Karnataka Class 12 Commerce Maths Unit VI – Probability : **Probability** is the likelihood of something happening. When someone tells you the probability of something happening, they are telling you how likely that something is. When people buy lottery tickets, the probability of winning is usually stated, and sometimes, it can be something like 1/10,000,000 (or even worse). This tells you that it is not very likely that you will win.

The formula for probability tells you how many choices you have over the number of possible combinations.

## Calculating Probability

To calculate probability, you need to know how many possible options or outcomes there are and how many right combinations you have. Let’s calculate the probability of throwing dice to see how it works.

First, we know that a die has a total of 6 possible outcomes. You can roll a 1, 2, 3, 4, 5, or 6. Next, we need to know how many choices we have. Whenever you roll, you will get one of the numbers. You can’t roll and get two different numbers with one die. So, our number of choices is 1. Using our formula for probability, we get a probability of 1/6.

Our probability of rolling any of the numbers is 1/6. The probability of rolling a 2 is 1/6, of rolling a 3 is also 1/6, and so on.

Let’s try another problem. Let’s say we have a grab bag of apples and oranges. We want to find out the probability of picking an apple from the bag. One thing we need to know is the number of apples in the bag because that gives us the number of ‘correct’ choices, which is the number of our possible choices in the top part of the calculation.

We also need to know the total number of fruits in the bag, for this gives us the total number of choices we have, or the total number of options in the bottom part of the calculation. The person with the grab bag tells us there are 10 apples and 20 oranges in the bag. So, what is our probability of picking an apple? We have 10 apples, one of which we want, and a total of 30 fruits to pick from.

Our probability is 1/3 for picking an apple. If you compare this with our probability of rolling a number on a die, the probability of picking an apple from the grab bag is higher. It is more likely that we will pick an apple than that we will roll a particular number.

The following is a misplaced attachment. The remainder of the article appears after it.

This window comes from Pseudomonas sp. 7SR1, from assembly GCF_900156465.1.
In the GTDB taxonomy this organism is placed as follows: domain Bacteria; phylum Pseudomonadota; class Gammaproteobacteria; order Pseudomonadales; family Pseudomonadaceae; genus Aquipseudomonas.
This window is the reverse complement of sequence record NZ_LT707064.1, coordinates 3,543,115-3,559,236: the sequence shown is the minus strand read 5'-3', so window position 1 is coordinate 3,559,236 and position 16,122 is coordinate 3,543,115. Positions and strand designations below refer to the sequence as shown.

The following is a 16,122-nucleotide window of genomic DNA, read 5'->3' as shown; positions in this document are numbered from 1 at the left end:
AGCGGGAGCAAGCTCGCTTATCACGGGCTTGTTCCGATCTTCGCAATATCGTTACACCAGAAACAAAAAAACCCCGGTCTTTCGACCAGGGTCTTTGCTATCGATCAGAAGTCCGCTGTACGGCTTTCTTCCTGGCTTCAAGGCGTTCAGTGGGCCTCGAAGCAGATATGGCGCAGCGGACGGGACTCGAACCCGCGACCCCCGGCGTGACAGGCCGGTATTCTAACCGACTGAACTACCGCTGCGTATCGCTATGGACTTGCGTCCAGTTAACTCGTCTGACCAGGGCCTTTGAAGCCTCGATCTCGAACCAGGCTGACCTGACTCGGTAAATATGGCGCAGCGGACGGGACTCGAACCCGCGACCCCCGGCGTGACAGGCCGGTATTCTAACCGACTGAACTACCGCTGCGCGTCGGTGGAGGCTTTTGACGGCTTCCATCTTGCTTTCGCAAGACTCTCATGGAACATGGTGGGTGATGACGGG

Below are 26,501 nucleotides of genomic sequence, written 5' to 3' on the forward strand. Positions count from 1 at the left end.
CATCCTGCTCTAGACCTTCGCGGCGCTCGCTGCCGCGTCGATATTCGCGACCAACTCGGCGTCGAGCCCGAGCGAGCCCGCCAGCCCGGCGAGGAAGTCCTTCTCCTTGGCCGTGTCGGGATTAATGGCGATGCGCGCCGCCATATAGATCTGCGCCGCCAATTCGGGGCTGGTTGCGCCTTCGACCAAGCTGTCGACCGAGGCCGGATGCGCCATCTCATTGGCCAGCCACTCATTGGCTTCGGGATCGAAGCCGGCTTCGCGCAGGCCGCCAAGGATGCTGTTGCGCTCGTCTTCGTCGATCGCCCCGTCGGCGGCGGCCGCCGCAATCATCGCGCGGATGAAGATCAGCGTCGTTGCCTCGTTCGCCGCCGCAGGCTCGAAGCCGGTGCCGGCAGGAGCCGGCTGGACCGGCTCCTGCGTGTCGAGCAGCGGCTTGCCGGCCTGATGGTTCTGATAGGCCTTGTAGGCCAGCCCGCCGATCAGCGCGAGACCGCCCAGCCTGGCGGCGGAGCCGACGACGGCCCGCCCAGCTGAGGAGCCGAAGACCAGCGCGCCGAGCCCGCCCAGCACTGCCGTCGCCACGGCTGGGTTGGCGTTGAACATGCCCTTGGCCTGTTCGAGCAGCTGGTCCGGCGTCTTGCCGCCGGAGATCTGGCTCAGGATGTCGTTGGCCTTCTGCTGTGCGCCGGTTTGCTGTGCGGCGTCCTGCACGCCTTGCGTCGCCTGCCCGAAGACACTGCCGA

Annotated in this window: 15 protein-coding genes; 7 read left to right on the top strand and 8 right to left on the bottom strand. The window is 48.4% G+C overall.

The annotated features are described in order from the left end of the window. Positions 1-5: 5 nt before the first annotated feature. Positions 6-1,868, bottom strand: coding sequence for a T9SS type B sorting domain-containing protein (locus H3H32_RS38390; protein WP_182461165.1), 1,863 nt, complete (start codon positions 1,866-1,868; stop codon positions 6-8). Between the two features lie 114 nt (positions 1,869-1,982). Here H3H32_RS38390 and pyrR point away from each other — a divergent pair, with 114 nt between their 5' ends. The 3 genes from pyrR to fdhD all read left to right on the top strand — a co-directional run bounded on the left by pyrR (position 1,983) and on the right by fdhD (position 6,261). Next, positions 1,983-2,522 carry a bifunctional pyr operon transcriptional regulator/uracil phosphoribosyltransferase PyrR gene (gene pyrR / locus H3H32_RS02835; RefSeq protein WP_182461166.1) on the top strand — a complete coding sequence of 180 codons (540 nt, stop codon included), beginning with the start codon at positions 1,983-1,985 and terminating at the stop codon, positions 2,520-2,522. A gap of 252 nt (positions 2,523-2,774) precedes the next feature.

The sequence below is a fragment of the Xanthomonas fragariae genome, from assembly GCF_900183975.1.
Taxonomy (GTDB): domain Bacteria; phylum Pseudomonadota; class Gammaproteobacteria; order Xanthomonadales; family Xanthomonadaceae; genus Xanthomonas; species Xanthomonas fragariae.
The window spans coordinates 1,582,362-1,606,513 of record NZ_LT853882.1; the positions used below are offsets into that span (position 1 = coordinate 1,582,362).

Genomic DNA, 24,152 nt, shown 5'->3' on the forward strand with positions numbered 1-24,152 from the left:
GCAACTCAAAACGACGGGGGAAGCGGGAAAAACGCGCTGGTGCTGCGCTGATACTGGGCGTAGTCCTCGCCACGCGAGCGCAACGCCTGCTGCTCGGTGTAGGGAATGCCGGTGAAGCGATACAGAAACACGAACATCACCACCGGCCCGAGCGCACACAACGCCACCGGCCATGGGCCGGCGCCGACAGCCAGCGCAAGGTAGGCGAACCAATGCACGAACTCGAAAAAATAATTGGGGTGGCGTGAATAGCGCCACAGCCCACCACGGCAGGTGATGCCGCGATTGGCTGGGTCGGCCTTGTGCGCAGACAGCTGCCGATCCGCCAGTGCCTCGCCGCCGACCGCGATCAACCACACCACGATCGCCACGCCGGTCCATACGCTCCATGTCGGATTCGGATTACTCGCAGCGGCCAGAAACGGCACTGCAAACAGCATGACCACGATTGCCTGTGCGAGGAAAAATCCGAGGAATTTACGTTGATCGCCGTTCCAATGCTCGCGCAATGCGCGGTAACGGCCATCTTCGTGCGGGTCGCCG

### Karnataka Class 12 Commerce Maths Unit VI – Probability Complete Notes

Karnataka Class 12 Commerce Maths Unit VI – Probability : Probability is a branch of mathematics that deals with calculating the likelihood of a given event’s occurrence, which is expressed as a number between 1 and 0. An event with a probability of 1 can be considered a certainty: for example, the probability of a coin toss resulting in either “heads” or “tails” is 1, because there are no other options, assuming the coin lands flat. An event with a probability of .5 can be considered to have equal odds of occurring or not occurring: for example, the probability of a coin toss resulting in “heads” is .5, because the toss is equally as likely to result in “tails.” An event with a probability of 0 can be considered an impossibility: for example, the probability that the coin will land (flat) without either side facing up is 0, because either “heads” or “tails” must be facing up. A little paradoxical, probability theory applies precise calculations to quantify uncertain measures of random events.

*plus*the number of failures of occurrences (this adds up to the total of possible outcomes):